Recalls from the FFQ were also used to estimate energy intake (daily kilocalories), fruit intake (daily grams), vegetable intake (daily grams), dietary fiber (daily grams), alcohol consumption over the previous 12 to 24 months (ever/never), and other nutrient intakes. Data were also collected by trained interviewers during in-person computer-assisted interviews at baseline on demographics (age at diagnosis, race/ethnicity, education), smoking history (lifetime pack years), reproductive history (age at first birth, age at menarche, menopausal status, age at menopause, parity, ever hormone replacement therapy), and physical activity (metabolic hours per week) obtained from all forms of recreational, work- and chore-related activities performed by participants in the week prior to the interview. All participants who reported a prior physician-diagnosed history of angina, stroke, heart attack (myocardial infarction, transient ischemic heart attack), atrial fibrillation, rheumatoid heart disease, and aortic aneurism were classified as having CVD. History of physician-diagnosed high blood pressure, high blood cholesterol, and high blood glucose were similarly reported by participants. Body mass index (BMI) at baseline was calculated as weight (kg) divided by the square of height (m2). Height and weight were measured by trained interviewers using a standardized protocol (34). Clinical characteristics of tumors from women with breast cancer [cancer stage at diagnosis, estrogen-receptor (ER) status, progesterone-receptor (PR) status] were obtained from baseline medical charts reviewed by trained nurses. During the interview, the women were also asked about the planned or prior treatments for their incident breast cancer including queries regarding surgery, radiation, and chemotherapy.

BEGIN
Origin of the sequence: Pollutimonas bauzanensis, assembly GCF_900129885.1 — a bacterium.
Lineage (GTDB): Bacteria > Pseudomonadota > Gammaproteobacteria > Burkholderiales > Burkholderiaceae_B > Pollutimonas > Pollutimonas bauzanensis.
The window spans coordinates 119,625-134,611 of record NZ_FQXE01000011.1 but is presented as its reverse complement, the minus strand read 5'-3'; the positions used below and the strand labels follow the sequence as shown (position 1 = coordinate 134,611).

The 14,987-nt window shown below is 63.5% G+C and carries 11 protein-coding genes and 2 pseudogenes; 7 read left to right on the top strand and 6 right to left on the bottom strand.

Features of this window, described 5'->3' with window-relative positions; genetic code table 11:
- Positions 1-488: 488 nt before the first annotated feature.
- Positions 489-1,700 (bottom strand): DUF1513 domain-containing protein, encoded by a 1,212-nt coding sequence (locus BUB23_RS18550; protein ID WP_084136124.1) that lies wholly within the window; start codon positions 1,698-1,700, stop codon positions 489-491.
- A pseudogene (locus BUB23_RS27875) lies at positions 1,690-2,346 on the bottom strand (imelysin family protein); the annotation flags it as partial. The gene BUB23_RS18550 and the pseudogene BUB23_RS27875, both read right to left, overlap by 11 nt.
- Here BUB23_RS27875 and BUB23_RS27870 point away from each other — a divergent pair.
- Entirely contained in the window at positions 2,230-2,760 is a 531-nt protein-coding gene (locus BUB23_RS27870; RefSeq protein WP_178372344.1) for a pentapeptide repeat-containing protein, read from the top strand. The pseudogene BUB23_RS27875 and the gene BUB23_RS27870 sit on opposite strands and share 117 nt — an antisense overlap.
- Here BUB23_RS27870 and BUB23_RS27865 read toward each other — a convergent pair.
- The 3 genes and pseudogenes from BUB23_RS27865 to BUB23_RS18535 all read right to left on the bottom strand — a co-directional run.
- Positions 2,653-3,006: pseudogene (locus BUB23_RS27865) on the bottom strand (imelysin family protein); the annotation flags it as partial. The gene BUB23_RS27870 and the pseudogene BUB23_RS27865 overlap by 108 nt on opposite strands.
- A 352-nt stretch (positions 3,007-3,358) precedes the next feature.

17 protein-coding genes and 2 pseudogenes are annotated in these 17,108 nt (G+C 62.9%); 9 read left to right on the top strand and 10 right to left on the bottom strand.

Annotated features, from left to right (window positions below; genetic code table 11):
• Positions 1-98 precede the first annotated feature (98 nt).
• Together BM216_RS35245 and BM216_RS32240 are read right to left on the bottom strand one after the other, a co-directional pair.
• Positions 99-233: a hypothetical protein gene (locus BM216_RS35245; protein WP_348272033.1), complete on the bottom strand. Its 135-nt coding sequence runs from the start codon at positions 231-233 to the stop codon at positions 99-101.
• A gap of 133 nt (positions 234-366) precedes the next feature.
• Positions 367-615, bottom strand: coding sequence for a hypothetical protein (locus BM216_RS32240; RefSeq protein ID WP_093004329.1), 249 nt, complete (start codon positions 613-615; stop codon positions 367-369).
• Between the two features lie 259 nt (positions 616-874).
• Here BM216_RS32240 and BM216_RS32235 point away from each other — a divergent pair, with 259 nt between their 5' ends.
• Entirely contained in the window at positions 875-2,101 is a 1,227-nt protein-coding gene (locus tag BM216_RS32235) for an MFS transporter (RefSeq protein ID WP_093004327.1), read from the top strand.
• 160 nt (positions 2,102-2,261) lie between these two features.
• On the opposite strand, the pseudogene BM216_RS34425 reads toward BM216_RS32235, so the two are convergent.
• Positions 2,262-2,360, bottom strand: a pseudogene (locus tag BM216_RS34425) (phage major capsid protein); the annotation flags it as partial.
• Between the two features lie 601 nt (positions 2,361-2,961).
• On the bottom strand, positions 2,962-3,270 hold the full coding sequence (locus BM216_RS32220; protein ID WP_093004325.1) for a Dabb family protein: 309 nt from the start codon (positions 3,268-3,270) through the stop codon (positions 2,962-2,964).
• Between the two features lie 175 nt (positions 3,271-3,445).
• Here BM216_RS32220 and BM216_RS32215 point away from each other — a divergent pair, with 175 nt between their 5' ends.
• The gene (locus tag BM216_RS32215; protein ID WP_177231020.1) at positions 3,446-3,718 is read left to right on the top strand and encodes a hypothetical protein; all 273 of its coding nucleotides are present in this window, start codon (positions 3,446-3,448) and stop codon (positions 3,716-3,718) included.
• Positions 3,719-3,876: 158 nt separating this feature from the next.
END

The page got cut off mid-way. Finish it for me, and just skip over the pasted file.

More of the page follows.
Descriptive statistics for demographic, personal, and reproductive characteristics of those who died and those who remained alive until the end of the follow-up period were compared. We used T tests for the mean and SD of continuous and normally distributed variables. For non-normal continuous variables, we present the median and interquartile range and made comparisons using the Wilcoxon rank-sum test. Frequencies and percentages are reported for categorical variables and we used the Chi-square test for group comparisons.